Starlink, Space Science and Technology Department, Rutherford Appleton Laboratory, Chilton, DIDCOT, Oxon, OX11 0QX, UK

Starlink, Department of Astronomy, University of Manchester, Oxford Road, MANCHESTER, M13 9PL, UK

The AST library supports the attachment of astrometric calibrations to
astronomical datasets, the processing of this information, and
generation of associated graphical output. The original implementation
was described at the ADASS '97 meeting. In this paper we outline some
more recent developments and applications, which include a set of
efficient data re-gridding algorithms for curvilinear coordinate
systems, improved FITS support, user-defined coordinate
transformations, and pin-cushion/barrel distortion.

AST uses object-oriented concepts, but may be called from standard C and FORTRAN (it is implemented in ANSI C). The initial implementation was described at the ADASS '97 meeting (Warren-Smith & Berry 1998). This paper describes some more recent new features.

AST first approximates a non-linear transformation with a simple linear one. If this matches the true transformation sufficiently accurately, it is used, being fast to compute. Otherwise, the image is sub-divided along its largest dimension and a new linear approximation is found inside each half of the image. Sub-division continues until a sufficiently accurate piecewise linear approximation has been found. The algorithm adapts rapidly to non-linearity, so as to minimize the number of true transformation evaluations needed. This process is illustrated in Figure 2.

Sub-pixel interpolation between data values may also be required if the transformed pixel positions are not at integer-valued locations. AST supports a variety of interpolation methods based on weighted sums of nearby pixels. You can also provide your own interpolation function. AST's built-in weighting kernels include the popular linear-interpolation and nearest-neighbor schemes, as well as sinc, sinc xsinc, sinc xcos and sinc xgaussian variants (e.g. Figure 3), which are suitable for well-sampled data. Missing data can also be accommodated.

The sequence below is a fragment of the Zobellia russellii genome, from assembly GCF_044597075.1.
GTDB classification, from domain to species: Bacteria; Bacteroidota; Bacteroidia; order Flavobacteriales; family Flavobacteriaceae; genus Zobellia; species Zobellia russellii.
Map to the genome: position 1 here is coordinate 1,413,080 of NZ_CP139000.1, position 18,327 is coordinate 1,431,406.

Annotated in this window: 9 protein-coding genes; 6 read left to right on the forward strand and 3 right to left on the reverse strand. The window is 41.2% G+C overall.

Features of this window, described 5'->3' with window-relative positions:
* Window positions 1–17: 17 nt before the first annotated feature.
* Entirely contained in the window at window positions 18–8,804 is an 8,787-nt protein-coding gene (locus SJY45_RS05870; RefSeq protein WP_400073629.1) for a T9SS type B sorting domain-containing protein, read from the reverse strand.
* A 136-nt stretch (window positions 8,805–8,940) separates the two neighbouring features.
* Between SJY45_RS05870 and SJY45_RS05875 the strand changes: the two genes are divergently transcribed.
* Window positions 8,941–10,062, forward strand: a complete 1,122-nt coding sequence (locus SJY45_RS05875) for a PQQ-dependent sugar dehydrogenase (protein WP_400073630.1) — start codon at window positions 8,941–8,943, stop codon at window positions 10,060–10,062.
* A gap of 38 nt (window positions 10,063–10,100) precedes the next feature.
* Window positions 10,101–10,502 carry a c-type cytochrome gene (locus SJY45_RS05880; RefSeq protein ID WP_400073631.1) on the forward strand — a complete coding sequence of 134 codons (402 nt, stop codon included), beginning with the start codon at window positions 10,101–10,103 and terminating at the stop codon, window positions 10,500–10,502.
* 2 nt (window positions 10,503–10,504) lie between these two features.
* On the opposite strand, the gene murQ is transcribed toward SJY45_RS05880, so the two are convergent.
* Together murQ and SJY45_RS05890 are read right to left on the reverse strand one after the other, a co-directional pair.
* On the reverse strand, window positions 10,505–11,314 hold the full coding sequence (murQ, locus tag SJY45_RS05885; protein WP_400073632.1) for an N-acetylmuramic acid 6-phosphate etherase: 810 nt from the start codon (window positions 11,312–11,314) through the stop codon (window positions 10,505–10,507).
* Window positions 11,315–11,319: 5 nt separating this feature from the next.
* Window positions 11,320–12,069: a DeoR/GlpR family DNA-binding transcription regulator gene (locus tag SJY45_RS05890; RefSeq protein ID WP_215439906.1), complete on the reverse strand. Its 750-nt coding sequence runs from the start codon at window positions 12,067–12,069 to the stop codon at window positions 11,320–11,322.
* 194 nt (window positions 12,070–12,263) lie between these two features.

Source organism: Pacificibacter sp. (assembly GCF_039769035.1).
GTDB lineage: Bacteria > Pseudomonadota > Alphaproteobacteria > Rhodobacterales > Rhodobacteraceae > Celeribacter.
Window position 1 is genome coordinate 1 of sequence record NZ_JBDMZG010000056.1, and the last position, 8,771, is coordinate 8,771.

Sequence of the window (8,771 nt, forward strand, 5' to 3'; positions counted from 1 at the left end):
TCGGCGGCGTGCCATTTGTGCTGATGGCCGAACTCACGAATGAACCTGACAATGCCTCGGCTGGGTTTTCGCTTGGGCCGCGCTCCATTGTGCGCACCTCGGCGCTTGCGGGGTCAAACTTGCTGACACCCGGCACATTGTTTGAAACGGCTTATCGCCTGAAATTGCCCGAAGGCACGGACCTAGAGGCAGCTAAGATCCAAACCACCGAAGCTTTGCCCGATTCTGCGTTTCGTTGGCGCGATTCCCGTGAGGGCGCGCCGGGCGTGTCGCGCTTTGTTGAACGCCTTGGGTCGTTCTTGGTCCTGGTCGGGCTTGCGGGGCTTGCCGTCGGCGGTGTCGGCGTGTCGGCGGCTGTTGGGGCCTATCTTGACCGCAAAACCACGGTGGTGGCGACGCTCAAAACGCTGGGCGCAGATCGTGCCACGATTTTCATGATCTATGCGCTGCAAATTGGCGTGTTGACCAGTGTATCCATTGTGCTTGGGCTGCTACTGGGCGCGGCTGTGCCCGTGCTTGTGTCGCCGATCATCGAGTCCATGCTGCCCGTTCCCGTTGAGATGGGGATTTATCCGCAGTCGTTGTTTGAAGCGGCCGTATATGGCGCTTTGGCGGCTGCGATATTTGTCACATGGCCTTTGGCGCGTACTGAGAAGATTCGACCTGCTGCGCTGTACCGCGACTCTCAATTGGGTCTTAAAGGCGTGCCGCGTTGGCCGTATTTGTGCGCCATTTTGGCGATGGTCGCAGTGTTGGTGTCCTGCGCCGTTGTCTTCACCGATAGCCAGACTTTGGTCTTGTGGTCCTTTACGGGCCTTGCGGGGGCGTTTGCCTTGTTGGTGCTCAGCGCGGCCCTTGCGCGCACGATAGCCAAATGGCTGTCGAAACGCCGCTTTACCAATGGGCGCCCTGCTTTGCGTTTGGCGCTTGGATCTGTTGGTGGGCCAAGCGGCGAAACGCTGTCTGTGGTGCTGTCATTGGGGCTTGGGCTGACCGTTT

All of these re-sampling algorithms are available in 1, 2, 3 or more dimensions via a single function call.

In practice, therefore, AST is now able to read/write most available FITS headers which describe coordinate systems.

The first approach allows a function written in C or FORTRAN to be packaged as an AST object (a form of Mapping). It may then participate in any AST operation, such as image re-sampling or generation of graphical output. This allows a programmer great freedom in defining new coordinate transformations. However, since it requires linking with locally-compiled code, it cannot describe coordinate systems in a transportable manner.

To overcome this, the latest version of AST (V1.4) contains an expression parser which can interpret transformations expressed in mathematical notation at run-time. A range of operators and mathematical functions are provided, so that C code such as the following can be used to define new transformations (note how the transformation is actually 2-dimensional, but a number of intermediate results are first computed):

char *forward[] = { "rin = sqrt( XIN * XIN + YIN * YIN )", "rout = rin * ( 1 + 0.1 * rin * rin )", "theta = atan2( YIN, XIN )", "XOUT = rout * cos( theta )", "YOUT = rout * sin( theta )" }; char *inverse[] = { "rout = sqrt( XOUT * XOUT + YOUT * YOUT )", "r = rout / 0.2", "d = sqrt( 1 / 27e-2 + r * r )", "rin = pow( d + r, 1/3 ) - pow( d - r, 1/3 )", "theta = atan2( YOUT, XOUT )", "XIN = rin * cos( theta )", "YIN = rin * sin( theta )" };

A constructor function is then called to compile these arrays into a new AST object (a MathMap) which, in this case, describes barrel distortion. Shown in Figure 4 (left) is an example of a coordinate grid drawn automatically by AST for this transformation. Note that AST has no built-in knowledge about this coordinate system, beyond the equations above. These might, for example, have been obtained from FITS headers. A similar example using polar coordinates is also shown (Figure 4, right).

Warren-Smith, R. F & Berry, D. S. 1998, in ASP Conf. Ser., Vol. 145, Astronomical Data Analysis Software and Systems VII, ed. R. Albrecht, R. N. Hook, & H. A. Bushouse (San Francisco: ASP), 41

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